Softwire WG T. Mrugalski, Ed.
Internet-Draft ISC
Intended status: Standards Track M. Boucadair
Expires: April 26, 2012 France Telecom
O. Troan
October 24, 2011

DHCPv6 Options for Mapping of Address and Port


Generic mechanism for mapping between an IPv4 prefix, address or parts of thereof, and transport layer between ports and an IPv6 prefix or address is specified in [map-design]. This is a companion document that specifies provisioning mechanism of MAP rules. It defines DHCPv6 options which are meant to be used between Customer Edge (CE) devices and DHCPv6 server to obtain necessary parameters to configure MAP rules. Since specification of MAP architecture is still expected to evolve, DHCPv6 options may have to evolve too to fit the revised MAP specification.

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This Internet-Draft will expire on April 26, 2012.

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Table of Contents

1. Introduction

Mapping of Address and Port (MAP) defined in [map-design] is a mechanism for providing IPv4 connectivity service to end users over a service provider's IPv6 network. It defines MAP Border Relay (BR) router that is located that the edge of a MAP domain. MAP Customer Edge (CE) is also defined as a device typically deployed at customers' location. In a residential broadband deployment, this type of device is sometimes referred to as a Residential Gateway (RG) or Customer Premises Equipment (CPE). A MAP CE may also be referred to simply as a "CE" within the context of MAP.

A typical MAP CE adopting MAP rules will serve a residential site with one WAN side interface, one or more LAN side interfaces. To operate properly, it requires one or more MAP rules and additional informations. In larger networks it is infeasible to configure such parameters manually. Therefore provisioning mechanism is required. Such mechanism is defined in this document. It leverages existing DHCPv6 [RFC3315] protocol to deliver necessary parameters to CE.

This document defines several DHCPv6 options that allow delivery of required information to configure CE. Configuration of the BR is outside of scope of this document. Definitions of used parameters are provided in [map-design].

Since specification of MAP architecture is still expected to evolve, DHCPv6 options may have to evolve too to fit the revised MAP specification.

2. Conventions

The key words "MUST", "MUST NOT", "REQUIRED", "SHALL", "SHALL NOT", "SHOULD", "SHOULD NOT", "RECOMMENDED", "MAY", and "OPTIONAL" in this document are to be interpreted as described in RFC 2119 [RFC2119].

3. Provisioning mechanism

A typical MAP CE usually acts as a DHCPv6 client and requests options that are being provided by a DHCPv6 server located somewhere in ISP network. It would adopt three kinds of parameters independently:

4. DHCPv6 Options Format

DHCPv6 protocol is used for CE provisioning. Several new options are defined for conveying MAP-specific parameters. Their format and usage is defined in the following sections.

Discussion: As the exact parameters required to configure MAP rules and MAP in general are expected to change, this section is expected to be updated or even rewritten completely.

Discussion: Proposed layout assumes that several simple options are used. Such approach simplifies implementation as it is much easier for implementors to reuse existing code handling such options. This design choice comes at a cost, however. Clients must perform checks if provided set of options is complete. Alternatively, it would be possible to define one complex option that contains all mandatory parameters.

Discussion: It should be noted that initial concept of 4rd provisioning was presented in DHC working group meeting. It used one complex option to convey all required parameters. Strong suggestion from DHC WG was to use several simpler options. Options (possibly nested) are preferred over conditional option formatting. See DHCP option guidelines document [I-D.ietf-dhc-option-guidelines]).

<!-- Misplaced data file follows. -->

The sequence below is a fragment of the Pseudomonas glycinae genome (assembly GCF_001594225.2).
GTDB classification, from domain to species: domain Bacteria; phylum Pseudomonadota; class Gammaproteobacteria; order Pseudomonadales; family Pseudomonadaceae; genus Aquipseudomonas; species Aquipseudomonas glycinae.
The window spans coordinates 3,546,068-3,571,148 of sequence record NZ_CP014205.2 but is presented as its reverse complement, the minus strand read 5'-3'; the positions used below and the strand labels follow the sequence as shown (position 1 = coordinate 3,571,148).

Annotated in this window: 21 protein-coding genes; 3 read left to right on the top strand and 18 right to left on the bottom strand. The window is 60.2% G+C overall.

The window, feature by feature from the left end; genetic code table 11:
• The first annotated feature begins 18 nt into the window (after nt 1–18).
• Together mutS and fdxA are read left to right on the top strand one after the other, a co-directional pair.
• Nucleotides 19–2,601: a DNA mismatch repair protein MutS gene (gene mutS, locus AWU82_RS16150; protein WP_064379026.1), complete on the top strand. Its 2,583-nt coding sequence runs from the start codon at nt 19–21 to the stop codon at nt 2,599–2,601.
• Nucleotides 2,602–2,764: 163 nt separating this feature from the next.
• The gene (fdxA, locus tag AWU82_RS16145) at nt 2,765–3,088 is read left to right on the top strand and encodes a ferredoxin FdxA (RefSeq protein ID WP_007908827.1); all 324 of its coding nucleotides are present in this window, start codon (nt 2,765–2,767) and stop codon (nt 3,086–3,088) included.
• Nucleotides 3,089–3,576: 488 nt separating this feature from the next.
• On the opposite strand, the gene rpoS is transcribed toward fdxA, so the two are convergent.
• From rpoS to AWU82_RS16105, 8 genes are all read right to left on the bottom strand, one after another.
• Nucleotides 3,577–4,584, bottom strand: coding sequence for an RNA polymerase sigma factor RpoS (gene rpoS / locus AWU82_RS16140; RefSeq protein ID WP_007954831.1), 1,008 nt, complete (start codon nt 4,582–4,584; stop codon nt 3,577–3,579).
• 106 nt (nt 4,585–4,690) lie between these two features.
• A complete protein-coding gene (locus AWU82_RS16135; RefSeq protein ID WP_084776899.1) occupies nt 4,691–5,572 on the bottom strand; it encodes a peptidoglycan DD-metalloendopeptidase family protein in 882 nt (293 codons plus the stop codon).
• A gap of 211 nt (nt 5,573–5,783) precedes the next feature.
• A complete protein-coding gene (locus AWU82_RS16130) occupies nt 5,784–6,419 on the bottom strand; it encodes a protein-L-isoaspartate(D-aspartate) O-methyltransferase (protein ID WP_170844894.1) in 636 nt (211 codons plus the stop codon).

4.1. MAP Options Cardinality

MAP rule is defined in [map-design], Section 4.

Discussion: If you want additional parameter added to the OPTION_MAP_RULE option, please update [map-design] first.

In each REPLY message, server that supports MAP configuration MUST include exactly one OPTION_MAP_FLAGS option.

MAP_FLAGS option MUST include one or more OPTION_MAP_RULE options.

For proper operation, additional parameters obtained via other options are necessary. In particular, L parameter is equal to a length of a prefix delegated to CE, conveyed in OPTION_IA_PD and IAPREFIX, as defined in [RFC3633].

4.2. MAP Flags Option

. This option specifies MAP flags. Currently the only defined flag is T - transport mode. 0 designates translation and 1 designates encapsulation.

Each MAP_FLAGS option MUST contain one or more MAP Rule Options.

TODO: Add format here later

option-code: OPTION_MAP_FLAGS (TBD)

4.3. MAP Rule Option

This option represents a single MAP Rule. Depending on deployment mode, each CE may require one or more MAP Rules to operate properly.

Server includes one or more MAP Rule Options in MAP Flags option.

Discussion: Do we need to distinguish or reference rules? (i.e. Is some kind of ID field required?)

Server MAY send more than one MAP Rule Option, if it is configured to do so. Clients MUST NOT send MAP Rule Option.

 0                   1                   2                   3
 0 1 2 3 4 5 6 7 8 9 0 1 2 3 4 5 6 7 8 9 0 1 2 3 4 5 6 7 8 9 0 1
|        OPTION_MAP_RULE        |         option-length         |
|                                                               |
|                        rule IPv6 prefix                       |
|                                                               |
|                                                               |
|                        rule IPv4 prefix                       |
|                                                               |
|                     BR prefix (IPv6 prefix)                   |
|                                                               |
|                                                               |
| rule-pref6-len|

4.4. MAP Options Example

DHCPv6 server provisioning a single MAP Rule to a CE (DHCPv6 client) will convey the following MAP options in its messages: